The New York Post released an article titled, “The most dramatic body transformations of 2017,” highlighting cases from massive weight loss to truly bizarre transformations requested by patients. “Dramatic” is an interesting term to describe these transformations, as dramatic can be used in both and positive and negative manner to describe them. Massive weight loss is dramatic in the physical sense and in a positive sense; not only did the patients succeed to vastly lowering their weight, but their overall health – specifically mental – also saw dramatic improvement. Perhaps on the other side of the spectrum, some of the transformations were also dramatic physically – and potentially dramatic negatively in a host of ways.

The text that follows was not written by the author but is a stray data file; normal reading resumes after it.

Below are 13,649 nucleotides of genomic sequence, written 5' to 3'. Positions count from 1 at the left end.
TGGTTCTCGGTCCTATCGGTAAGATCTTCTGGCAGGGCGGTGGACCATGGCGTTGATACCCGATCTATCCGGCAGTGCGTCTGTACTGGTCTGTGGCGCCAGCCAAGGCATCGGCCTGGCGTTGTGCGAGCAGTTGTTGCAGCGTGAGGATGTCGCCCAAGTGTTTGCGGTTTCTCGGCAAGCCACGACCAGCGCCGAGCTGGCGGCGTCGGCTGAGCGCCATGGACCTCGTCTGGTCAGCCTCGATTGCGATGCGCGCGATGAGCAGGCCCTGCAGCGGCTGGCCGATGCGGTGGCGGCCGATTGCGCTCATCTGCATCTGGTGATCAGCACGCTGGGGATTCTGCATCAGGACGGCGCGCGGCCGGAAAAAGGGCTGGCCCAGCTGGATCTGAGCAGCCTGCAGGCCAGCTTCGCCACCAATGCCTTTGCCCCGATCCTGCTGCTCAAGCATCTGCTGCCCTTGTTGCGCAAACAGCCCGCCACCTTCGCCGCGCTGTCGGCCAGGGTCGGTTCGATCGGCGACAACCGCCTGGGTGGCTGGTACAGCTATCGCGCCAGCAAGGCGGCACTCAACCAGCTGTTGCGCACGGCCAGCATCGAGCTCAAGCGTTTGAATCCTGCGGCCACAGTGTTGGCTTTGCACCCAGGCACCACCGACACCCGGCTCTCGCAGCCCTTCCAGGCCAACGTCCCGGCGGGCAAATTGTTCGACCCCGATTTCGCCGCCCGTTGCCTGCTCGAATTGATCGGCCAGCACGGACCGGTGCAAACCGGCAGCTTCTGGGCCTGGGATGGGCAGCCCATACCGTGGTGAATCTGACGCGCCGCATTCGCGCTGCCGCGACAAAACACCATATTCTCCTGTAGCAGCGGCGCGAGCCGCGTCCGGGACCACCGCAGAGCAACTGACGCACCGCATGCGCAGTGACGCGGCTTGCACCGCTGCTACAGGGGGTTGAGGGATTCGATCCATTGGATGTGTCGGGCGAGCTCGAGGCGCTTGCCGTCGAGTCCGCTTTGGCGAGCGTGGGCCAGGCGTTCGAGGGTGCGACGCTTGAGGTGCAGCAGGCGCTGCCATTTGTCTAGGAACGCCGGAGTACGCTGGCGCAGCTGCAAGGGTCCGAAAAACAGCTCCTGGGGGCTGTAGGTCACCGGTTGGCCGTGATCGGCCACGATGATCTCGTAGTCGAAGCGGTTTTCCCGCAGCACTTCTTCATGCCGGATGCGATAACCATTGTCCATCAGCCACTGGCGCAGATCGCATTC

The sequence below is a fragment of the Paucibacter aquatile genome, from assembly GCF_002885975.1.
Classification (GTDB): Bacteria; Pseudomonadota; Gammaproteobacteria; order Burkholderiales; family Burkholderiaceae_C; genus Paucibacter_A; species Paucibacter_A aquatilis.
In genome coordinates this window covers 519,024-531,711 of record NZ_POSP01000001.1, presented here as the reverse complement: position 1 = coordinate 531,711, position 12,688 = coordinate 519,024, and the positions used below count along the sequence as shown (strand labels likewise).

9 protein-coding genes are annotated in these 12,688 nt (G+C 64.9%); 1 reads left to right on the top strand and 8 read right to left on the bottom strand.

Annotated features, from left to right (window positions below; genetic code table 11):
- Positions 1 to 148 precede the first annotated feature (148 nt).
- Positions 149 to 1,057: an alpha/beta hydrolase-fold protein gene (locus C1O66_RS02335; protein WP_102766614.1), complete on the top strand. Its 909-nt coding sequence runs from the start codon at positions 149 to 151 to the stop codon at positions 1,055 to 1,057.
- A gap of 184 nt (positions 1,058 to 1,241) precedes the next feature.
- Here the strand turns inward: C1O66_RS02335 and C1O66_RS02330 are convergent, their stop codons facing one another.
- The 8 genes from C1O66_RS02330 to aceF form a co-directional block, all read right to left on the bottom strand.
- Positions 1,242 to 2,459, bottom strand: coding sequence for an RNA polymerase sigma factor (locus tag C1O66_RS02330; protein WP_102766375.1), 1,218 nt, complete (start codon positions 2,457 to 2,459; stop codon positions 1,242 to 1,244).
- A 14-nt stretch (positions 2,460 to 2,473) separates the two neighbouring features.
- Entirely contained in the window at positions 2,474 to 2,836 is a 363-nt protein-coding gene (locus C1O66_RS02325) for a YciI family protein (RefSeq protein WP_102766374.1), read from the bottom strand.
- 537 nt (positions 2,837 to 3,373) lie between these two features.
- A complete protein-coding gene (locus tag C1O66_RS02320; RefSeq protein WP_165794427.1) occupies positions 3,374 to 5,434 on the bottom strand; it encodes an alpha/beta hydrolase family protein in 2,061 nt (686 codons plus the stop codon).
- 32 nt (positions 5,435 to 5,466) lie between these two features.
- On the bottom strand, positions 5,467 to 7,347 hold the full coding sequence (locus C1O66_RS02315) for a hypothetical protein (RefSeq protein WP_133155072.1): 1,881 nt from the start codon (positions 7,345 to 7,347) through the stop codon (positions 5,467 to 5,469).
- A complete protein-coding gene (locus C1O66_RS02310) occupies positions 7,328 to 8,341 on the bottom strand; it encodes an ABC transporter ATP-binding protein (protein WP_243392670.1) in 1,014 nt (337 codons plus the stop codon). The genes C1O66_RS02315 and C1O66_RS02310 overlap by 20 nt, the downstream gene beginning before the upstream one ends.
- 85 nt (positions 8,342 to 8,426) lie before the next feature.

Plastic surgeons are used to dramatic bodily changes and use a variety of tools to affect these changes per their patients’ wishes. In the latest episode of No Spin Live, board certified plastic surgeons discuss the Post’s article and what it means in the national conversation about body transformation.
Body Transformation + The Media = Sensationalism
The point of such articles is usually fairly obvious: capitalizing on sensationalism. Even with the positives of massive weight loss procedures and outcomes, the article points to the absurd end of examples – notably a man who lost over 600 pounds, but whom is still 400 pounds overweight. While this is in deed an example of massive weight loss, it isn’t the kind typically seen in the offices of physicians in the field. Instead of looking to speak broadly about the idea of massive weight loss and the corrective aesthetic and function-improving procedures following success, the article rather points to the outliers – those stories steeped in sensationalism.